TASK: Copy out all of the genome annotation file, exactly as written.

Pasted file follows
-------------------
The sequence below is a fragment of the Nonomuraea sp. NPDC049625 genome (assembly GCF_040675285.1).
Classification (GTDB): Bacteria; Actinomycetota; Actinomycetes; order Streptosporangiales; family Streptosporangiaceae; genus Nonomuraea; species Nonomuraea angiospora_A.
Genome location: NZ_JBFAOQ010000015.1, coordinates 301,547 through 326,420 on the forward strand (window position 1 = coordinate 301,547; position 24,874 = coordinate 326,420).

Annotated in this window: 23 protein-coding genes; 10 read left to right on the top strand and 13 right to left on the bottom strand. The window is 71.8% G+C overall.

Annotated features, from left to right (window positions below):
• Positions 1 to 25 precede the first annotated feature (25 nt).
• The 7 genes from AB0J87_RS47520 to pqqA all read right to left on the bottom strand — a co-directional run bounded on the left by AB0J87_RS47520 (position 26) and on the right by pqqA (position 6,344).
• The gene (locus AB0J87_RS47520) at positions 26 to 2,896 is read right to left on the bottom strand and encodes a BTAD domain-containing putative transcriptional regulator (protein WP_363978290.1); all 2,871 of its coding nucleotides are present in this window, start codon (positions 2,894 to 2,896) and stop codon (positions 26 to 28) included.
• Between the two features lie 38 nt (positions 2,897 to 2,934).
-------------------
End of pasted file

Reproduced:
The sequence below is a fragment of the Nonomuraea sp. NPDC049625 genome (assembly GCF_040675285.1).
Classification (GTDB): Bacteria; Actinomycetota; Actinomycetes; order Streptosporangiales; family Streptosporangiaceae; genus Nonomuraea; species Nonomuraea angiospora_A.
Genome location: NZ_JBFAOQ010000015.1, coordinates 301,547 through 326,420 on the forward strand (window position 1 = coordinate 301,547; position 24,874 = coordinate 326,420).

Annotated in this window: 23 protein-coding genes; 10 read left to right on the top strand and 13 right to left on the bottom strand. The window is 71.8% G+C overall.

Annotated features, from left to right (window positions below):
• Positions 1 to 25 precede the first annotated feature (25 nt).
• The 7 genes from AB0J87_RS47520 to pqqA all read right to left on the bottom strand — a co-directional run bounded on the left by AB0J87_RS47520 (position 26) and on the right by pqqA (position 6,344).
• The gene (locus AB0J87_RS47520) at positions 26 to 2,896 is read right to left on the bottom strand and encodes a BTAD domain-containing putative transcriptional regulator (protein WP_363978290.1); all 2,871 of its coding nucleotides are present in this window, start codon (positions 2,894 to 2,896) and stop codon (positions 26 to 28) included.
• Between the two features lie 38 nt (positions 2,897 to 2,934).